Feeling anxious is widely accepted part of the human experience but can it be felt by our pet counterparts? To break it down to its simplest form, anxiety is fear, which is a natural survival instinct experienced by all animals, including dogs and cats. Anxiety occurs when there is an anticipation of danger in the future that produces a fear-based reaction. For both humans and animals, we run into trouble when feelings of anxiousness don’t go away and require intervention.
Separation anxiety is the most common type of anxiety in dogs. Signs identified by the RSPCA include toileting in the house, destructiveness, excessive barking, digging, pacing or attempting to escape. Separation anxiety may be exacerbated by lockdowns in the pandemic when owners suddenly go back to work and there is a significant change in routine. This anxiety most likely occurs because dogs associate everything they value in life; food, walks, play, company, with people, according to Animal Behaviourist Kate Mornement.
Tips for decreasing the level of anxiety before departure include ignoring your dog directly prior to leaving and greeting them gently when you return. RSPCA recommends practicing habituation, which is dissociating departure cues from the actual leaving. For example, dogs associate picking up keys with leaving and this makes them anxious. To combat this, you could pick up the keys when you are not actually leaving the house so the dog learns this doesn’t mean anything. Counterconditioning is another method of reducing anxiety which involves developing an association between leaving your dog alone and good things. This may include leave a kong type stuffed toy with food when leaving the house that takes up to half an hour to consume. A delicious distraction!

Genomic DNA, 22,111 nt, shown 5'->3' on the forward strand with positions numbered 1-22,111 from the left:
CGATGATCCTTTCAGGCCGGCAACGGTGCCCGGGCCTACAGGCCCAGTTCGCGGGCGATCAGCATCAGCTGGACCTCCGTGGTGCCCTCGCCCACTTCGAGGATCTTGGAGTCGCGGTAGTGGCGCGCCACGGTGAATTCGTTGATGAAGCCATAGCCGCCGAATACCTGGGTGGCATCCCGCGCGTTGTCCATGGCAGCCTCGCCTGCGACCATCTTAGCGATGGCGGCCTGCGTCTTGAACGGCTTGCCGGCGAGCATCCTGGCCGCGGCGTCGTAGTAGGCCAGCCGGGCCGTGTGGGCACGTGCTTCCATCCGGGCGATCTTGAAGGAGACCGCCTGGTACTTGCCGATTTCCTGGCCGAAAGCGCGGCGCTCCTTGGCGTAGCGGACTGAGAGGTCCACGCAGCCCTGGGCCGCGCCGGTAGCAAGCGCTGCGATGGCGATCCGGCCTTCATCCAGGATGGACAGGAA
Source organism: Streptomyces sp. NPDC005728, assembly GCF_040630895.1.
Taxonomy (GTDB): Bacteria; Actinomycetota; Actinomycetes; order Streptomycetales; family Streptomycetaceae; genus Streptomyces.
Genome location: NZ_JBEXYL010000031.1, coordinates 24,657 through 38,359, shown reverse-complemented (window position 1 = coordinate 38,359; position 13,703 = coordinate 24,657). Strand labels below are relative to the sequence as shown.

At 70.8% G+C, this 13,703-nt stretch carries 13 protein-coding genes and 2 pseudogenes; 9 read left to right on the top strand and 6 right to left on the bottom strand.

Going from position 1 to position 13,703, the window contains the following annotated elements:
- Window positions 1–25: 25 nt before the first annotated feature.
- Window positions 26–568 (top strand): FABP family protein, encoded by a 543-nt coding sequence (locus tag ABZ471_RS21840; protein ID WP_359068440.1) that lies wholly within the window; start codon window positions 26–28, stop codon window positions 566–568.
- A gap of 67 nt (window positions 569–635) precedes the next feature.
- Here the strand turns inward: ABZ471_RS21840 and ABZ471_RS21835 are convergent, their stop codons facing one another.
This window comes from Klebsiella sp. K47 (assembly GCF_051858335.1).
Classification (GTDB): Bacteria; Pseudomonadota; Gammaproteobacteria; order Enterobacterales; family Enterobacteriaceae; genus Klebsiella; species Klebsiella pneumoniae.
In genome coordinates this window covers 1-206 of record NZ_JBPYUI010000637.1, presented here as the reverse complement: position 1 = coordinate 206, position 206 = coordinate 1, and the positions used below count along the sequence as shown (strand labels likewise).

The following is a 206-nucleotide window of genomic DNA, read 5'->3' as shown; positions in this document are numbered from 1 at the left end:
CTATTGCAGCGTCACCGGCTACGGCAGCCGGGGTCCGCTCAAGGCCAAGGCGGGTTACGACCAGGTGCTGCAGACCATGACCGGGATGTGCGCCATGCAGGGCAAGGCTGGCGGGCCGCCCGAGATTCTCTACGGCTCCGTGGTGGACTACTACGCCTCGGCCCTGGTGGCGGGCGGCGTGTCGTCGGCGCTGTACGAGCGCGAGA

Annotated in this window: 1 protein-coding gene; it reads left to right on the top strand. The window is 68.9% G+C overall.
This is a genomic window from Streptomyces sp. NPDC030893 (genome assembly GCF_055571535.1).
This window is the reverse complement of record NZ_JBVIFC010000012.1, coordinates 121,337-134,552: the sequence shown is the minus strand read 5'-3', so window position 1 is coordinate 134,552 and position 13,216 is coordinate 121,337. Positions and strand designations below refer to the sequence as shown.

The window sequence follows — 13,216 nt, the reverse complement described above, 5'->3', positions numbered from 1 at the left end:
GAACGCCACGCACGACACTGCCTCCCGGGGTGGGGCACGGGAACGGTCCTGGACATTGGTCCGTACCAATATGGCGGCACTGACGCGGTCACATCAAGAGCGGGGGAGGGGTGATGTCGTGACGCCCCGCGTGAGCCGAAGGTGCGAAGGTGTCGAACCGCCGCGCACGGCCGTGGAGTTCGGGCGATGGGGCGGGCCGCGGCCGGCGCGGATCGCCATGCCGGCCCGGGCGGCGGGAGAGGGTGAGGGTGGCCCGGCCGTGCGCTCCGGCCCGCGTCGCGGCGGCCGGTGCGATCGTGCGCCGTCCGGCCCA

It’s important that dogs have lots of mental and physical stimulation, just like humans this is great for their mental health. You can achieve this through making sure your dog exercises, has appropriate chew toys, healthy food, play time and the company of other dogs. If the anxiety appears to be severe or unable to treat make sure you contact your vet.